If Joan Burton finds herself out of a job after the upcoming general election, she might consider becoming a professional poker player.
The Labour leader certainly knows how to make the best out of a weak hand.
As the countdown to polling day continues, Burton has unveiled a long list of promises aimed at shoring up her party's core support - but it remains to be seen how many people are willing to call her bluff.
Labour's new charm offensive covers all the bases. On economic policy the party's election manifesto will propose a 2:1 ratio of public spending over tax cuts, roughly the opposite of what Fine Gael are planning.
On social policy, Burton has committed herself to a new abortion referendum that could repeal the eighth amendment - even though she knows this whole issue makes Enda Kenny distinctly queasy.
The Tanaiste is also starting to talk about next month's Budget as if she has written it herself. Over the weekend she effectively revealed that there will be a €5 hike in child benefit, a 50c increase in the minimum wage to €9.15 and tax cuts for low to middle-income earners between €25,000 and €70,000.
All of these can be marketed as Labour victories over Fine Gael - as can an upcoming bill that will create 'rent certainty' for four years and prevent landlords from sharply raising their prices.
While Joan is eager to show voters that she is not Enda's lapdog, however, there are limits to her independence. The key word of Labour's election campaign will be 'stability', arguing that anything but a second term for this coalition would put Ireland's recovery at risk.
There will be no 'Burton for Taoiseach' posters, an admission that they have as much chance of leading the next government as Romania have of winning the Rugby World Cup.
So, this is Labour's pitch. But how well does it stand up to scrutiny?
For a start, Burton would be fooling herself to think that abortion can a big vote-winner. The Tanaiste did not actually join Saturday's pro-choice march through Dublin but did send party members a letter that said a change in law "cannot come soon enough".
At the same time, her own junior minister Aodhan O Riordain poured cold water on this idea by admitting that an early referendum "would be trounced... it would be 20 years before we can return to the issue."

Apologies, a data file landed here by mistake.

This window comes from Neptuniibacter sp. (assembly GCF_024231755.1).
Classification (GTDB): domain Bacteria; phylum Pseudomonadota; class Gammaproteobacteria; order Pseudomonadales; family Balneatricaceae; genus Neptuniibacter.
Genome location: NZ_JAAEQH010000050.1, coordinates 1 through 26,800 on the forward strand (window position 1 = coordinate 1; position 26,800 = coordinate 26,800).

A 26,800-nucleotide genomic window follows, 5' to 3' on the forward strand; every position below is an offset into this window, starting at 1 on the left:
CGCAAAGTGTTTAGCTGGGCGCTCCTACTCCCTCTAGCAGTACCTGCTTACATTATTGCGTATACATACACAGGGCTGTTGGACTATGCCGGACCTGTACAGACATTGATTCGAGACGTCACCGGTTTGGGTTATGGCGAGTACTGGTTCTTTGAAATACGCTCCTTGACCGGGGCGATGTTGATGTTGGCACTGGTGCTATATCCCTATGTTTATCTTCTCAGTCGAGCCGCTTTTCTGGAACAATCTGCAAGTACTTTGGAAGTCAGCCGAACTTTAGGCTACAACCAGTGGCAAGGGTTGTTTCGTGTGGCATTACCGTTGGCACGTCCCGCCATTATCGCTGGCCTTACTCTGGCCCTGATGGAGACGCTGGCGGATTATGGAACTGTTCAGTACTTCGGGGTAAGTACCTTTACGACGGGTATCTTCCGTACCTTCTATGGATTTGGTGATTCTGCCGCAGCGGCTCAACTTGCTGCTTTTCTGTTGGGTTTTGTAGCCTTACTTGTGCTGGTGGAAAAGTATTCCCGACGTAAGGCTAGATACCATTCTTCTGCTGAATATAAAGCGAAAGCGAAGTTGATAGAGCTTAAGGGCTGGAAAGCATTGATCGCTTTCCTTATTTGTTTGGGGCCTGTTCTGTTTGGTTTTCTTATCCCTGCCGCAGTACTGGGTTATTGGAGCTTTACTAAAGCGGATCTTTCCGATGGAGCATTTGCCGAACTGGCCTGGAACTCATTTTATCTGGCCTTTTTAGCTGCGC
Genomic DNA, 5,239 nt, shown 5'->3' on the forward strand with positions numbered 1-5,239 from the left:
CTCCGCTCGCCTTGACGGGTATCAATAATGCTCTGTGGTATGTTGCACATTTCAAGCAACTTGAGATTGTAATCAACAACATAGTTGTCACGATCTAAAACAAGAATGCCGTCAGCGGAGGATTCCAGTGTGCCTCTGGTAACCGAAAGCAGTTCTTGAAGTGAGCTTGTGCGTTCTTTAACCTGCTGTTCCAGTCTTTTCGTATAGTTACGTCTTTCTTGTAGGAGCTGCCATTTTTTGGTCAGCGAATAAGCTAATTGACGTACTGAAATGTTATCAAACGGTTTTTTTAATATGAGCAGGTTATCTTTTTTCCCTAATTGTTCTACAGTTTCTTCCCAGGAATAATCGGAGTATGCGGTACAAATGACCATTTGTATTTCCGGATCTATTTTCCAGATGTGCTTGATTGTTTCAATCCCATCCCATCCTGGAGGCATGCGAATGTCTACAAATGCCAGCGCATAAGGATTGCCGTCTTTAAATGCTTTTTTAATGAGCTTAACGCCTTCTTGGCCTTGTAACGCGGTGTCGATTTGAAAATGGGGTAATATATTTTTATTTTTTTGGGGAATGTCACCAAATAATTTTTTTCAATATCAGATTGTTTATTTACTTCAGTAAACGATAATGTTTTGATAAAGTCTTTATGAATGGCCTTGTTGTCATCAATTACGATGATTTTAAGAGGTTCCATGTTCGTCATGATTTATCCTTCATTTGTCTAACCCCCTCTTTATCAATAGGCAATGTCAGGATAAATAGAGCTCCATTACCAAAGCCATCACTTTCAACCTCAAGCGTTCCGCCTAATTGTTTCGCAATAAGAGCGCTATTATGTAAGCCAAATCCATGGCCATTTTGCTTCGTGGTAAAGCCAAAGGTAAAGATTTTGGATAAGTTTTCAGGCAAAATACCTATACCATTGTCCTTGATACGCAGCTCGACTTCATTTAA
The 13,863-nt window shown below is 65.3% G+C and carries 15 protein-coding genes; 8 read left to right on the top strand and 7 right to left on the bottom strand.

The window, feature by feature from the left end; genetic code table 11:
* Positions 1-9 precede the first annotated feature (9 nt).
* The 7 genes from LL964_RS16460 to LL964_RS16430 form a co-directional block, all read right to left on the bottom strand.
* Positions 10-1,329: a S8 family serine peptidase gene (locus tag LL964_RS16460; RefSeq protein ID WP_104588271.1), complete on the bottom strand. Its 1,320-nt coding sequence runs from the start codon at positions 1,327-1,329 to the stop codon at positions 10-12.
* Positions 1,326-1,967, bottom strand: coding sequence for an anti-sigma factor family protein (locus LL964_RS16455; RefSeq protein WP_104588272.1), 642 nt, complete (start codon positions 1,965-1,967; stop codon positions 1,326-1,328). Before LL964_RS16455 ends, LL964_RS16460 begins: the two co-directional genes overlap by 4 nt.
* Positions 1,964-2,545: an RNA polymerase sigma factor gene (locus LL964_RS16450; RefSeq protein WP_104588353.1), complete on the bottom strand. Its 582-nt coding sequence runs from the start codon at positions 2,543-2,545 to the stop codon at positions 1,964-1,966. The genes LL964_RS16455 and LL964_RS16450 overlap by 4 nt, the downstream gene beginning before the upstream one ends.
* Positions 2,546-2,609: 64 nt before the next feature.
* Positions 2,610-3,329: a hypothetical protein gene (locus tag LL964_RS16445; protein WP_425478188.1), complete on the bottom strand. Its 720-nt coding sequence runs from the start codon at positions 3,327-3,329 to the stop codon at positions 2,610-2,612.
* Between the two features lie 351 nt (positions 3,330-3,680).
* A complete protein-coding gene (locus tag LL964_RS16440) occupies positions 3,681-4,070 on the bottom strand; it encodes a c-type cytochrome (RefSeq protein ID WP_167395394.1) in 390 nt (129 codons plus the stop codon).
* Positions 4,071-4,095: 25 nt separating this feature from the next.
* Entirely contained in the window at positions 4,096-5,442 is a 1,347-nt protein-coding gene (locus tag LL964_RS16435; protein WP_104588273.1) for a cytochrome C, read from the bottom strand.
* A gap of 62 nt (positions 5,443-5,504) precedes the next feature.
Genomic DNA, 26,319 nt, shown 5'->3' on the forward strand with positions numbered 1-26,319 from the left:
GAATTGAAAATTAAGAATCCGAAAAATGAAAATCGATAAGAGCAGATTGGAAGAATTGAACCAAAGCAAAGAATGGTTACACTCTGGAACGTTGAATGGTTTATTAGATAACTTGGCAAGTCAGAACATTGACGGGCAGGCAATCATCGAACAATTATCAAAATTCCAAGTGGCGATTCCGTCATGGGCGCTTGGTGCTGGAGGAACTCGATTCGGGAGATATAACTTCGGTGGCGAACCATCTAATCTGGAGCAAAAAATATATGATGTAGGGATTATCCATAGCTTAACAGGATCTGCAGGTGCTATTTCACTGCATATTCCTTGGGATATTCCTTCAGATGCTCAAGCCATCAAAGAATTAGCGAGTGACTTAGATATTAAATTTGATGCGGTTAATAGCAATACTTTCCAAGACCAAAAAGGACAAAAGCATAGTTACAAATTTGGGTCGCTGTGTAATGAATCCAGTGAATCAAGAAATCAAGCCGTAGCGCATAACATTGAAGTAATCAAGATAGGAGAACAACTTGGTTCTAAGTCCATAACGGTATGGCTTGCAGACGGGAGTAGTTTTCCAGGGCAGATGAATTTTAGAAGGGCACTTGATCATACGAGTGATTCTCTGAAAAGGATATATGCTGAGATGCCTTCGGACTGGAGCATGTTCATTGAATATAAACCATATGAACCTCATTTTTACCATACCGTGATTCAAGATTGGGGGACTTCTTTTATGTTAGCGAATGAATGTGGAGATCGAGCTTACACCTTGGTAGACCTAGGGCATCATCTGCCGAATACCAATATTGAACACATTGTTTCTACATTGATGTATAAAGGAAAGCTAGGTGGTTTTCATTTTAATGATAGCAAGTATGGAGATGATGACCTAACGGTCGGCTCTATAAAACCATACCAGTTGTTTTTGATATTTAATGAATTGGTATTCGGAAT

Burton's basic problem is that she clearly wants to repeal the eighth amendment but refuses to say what exactly would replace it. This is understandable on one level, because any abortion law is guaranteed to offend a huge chunk of the electorate.
For now, however, people in search of a clearly pro-choice party are more likely to find it on the hard left.
When voters examine Burton's Budget promises, they may also decide that there is less to them than meets the eye. Not only is the child benefit increase tiny, it also highlights her failure to reform this badly outdated system.
Ever since becoming Social Protection Minister almost five years ago, she has talked about the possibility of taxing or means-testing the payments - but now it seems that was nothing but a lot of hot air.
The same goes for some other Labour proposals. A four-year limit on rent increases will be condemned as inadequate by most social housing campaigners, particularly after another homeless man has just died one minute's walk from Leinster House.
Tax cuts are always welcome, but history shows that Fine Gael will be far more likely to get whatever political credit there is going.
Above all, Burton's 'stability' message is a real sign of desperation. It means that she is promising to put manners on Fine Gael while also asking us to put both parties back in power, a difficult balancing act for any junior coalition partner.
The grim reality is that Labour has become a dangerously damaged brand, confirmed last Saturday by the decision of Dublin South West TD Eamonn Maloney to quit the party and run as an independent.
Joan Burton may be a skilful bluffer. Unfortunately for her, too many voters have already looked at Labour and thought, "We won't get fooled again."